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Home » Archive » 2014

TDK conference 2014

Anti-inflammatory activity of flavonoids on swine intestinal epithelial cells
Balázs Anna - year 5
SZIU Faculty of Veterinary Science, Department of Pharmacology and Toxicology
Supervisor: Dr. Orsolya Farkas

Abstract:

In the past few years there have been a greater interest in flavonoids, due to their antioxidant activity. Furthermore, several properties have been ascribed to flavonoids such as anti-cancer, antiallergic and anti-inflammatory effect. For these reasons is feasible to use them both in human and veterinary medicine, for example as a promising new class of anti-inflammatory agents with less side-effects than the non-steroid anti-inflammatory drugs (NSAIDs). Moreover, the antioxidant activity and the fact that flavonoids are able to moderate the inflammatory response enable to use them as growth promoter in livestock production. Our aim is to investigate the anti-inflammatory effect of apigenin and its trimethylated analogue, trimethoxyapigenin on intestinal epithelial cells.

In the experiments IPEC-J2 non-transformed swine intestinal epithelial cells were used. The cells were seeded onto collagen-coated polyester membrane inserts. In the growth period the cell monolayer integrity was controlled by transepithelial electrical resistance measurement. Inflammation was evoked by bacterial lipopolysaccharide (LPS). The levels of IL-6, IL-8, TNF-α and COX-2 gene-expression were measured by real-time PCR. Both the apigenin and the trimethoxyapigenin concentration was 25 µM.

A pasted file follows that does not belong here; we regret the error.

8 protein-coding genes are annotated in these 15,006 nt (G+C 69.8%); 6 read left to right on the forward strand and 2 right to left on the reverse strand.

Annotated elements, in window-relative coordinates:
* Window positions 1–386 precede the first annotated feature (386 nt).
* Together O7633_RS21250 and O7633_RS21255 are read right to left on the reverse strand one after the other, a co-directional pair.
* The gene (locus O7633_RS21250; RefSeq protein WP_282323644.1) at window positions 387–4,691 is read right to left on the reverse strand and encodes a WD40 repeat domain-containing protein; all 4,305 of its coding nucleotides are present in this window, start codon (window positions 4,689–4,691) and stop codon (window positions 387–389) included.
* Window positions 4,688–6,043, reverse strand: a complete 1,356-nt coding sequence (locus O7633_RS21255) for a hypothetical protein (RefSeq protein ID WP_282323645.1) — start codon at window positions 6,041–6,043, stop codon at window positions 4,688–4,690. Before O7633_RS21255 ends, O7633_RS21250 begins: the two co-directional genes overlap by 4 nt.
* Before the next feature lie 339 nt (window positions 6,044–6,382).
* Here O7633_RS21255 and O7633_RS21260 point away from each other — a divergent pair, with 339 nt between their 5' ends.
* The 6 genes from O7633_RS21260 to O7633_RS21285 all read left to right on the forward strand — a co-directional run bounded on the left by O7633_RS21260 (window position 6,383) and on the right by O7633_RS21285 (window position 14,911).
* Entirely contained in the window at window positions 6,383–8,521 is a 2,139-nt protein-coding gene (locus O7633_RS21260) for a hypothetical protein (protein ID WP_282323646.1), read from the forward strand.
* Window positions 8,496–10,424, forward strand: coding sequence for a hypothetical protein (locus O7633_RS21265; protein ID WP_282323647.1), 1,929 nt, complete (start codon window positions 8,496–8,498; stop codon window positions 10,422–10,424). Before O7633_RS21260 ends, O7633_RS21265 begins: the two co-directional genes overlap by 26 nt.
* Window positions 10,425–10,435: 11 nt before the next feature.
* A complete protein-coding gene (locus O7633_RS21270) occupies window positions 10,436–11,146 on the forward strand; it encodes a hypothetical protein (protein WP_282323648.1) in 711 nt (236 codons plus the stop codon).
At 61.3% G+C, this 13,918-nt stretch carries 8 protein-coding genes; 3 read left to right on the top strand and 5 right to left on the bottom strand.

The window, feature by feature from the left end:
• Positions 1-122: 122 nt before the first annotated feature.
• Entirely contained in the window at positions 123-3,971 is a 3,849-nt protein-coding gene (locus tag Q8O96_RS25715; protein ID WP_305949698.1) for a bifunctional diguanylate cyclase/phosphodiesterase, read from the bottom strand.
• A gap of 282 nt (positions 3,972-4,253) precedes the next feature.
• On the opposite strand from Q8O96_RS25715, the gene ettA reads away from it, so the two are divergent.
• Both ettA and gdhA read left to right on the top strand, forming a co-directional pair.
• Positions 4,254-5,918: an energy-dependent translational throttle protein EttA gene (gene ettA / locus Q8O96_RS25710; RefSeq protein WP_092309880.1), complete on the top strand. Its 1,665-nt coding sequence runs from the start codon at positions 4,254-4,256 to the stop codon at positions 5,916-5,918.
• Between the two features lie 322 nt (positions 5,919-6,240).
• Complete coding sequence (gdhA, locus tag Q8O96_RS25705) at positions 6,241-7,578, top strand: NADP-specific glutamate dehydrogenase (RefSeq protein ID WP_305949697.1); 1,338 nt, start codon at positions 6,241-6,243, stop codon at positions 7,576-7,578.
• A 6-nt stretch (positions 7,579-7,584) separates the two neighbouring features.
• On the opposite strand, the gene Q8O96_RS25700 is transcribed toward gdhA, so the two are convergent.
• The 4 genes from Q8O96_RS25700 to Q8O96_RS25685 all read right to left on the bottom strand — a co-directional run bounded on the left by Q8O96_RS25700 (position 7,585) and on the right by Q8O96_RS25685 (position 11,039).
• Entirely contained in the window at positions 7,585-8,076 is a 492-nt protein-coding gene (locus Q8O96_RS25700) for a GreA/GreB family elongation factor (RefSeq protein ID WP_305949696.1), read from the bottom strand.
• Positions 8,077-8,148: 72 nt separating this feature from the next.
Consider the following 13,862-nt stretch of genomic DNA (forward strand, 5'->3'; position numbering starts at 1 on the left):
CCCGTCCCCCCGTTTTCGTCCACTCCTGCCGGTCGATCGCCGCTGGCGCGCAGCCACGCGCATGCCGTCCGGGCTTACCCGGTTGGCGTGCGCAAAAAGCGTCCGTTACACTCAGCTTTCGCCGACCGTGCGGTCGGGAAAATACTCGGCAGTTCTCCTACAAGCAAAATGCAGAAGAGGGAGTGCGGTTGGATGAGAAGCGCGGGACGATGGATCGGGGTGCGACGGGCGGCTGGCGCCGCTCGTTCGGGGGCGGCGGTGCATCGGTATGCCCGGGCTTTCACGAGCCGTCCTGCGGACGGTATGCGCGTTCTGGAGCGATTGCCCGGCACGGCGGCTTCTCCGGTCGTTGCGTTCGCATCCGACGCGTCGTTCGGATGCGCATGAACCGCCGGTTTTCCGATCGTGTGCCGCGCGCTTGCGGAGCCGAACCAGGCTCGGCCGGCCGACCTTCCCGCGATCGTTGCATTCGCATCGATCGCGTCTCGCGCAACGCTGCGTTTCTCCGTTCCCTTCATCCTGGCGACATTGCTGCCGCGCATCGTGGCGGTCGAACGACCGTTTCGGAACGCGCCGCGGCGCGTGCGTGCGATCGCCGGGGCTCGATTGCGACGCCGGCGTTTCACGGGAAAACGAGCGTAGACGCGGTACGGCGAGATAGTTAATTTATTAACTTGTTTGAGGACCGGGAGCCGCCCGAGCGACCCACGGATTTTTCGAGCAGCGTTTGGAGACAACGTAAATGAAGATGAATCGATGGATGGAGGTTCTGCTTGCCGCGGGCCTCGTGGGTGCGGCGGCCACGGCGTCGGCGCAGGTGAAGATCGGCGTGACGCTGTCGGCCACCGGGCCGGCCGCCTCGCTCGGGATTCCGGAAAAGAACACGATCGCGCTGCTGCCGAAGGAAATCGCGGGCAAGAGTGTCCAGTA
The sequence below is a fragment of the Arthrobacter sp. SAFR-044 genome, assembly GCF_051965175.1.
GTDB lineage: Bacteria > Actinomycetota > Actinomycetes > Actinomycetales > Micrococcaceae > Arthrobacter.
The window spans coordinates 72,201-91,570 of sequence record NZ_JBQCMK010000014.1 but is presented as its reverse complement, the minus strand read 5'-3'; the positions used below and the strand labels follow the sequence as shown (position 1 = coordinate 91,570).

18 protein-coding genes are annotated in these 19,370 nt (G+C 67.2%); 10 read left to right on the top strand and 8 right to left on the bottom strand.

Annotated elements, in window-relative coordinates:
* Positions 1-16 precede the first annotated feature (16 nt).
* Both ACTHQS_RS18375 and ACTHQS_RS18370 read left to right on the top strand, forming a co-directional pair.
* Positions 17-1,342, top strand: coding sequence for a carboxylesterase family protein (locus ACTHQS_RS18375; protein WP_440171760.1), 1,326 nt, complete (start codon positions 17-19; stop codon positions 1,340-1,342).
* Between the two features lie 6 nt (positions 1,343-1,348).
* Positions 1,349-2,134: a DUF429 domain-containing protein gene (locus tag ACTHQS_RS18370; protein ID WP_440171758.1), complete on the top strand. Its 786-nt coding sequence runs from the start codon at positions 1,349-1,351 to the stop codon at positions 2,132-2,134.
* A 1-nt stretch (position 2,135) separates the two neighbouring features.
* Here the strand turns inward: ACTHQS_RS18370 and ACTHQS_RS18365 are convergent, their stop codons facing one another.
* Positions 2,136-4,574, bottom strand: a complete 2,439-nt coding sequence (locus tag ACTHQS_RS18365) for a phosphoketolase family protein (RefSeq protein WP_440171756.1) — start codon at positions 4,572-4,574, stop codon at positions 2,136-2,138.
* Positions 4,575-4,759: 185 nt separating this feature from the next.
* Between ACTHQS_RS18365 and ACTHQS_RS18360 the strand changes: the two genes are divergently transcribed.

After 10 µg/ml LPS treatment the relative gene expression of all the assayed proinflammatory cytokines were significantly increased. The gene expression of IL-6 was significantly decreased by apigenin. Trimethoxy-apigenin did not influence the IL-6 mRNA level. Both apigenin and trimethoxyapigenin reduced the level of IL-8 expression significantly. Treatment with trimethoxyapigenin lowered the gene expression of TNF-α, while apigenin did not show that activity. Apigenin as well as trimethoxyapigenin caused significant reduction in the level of COX-2 gene expression, but the methylated analogue proved to be more effective than the unmethylated one.

In conclusion, our results suggest that both apigenin and trimethoxyapigenin can modulate the LPS activated intestinal inflammatory response. Further research should deal with understanding the exact mechanism that lie behind their anti-inflammatory properties and unravelling the differences in the bioactivity of the methylated and unmethylated analogues. Nevertheless, there is specified need of in vivo studies.



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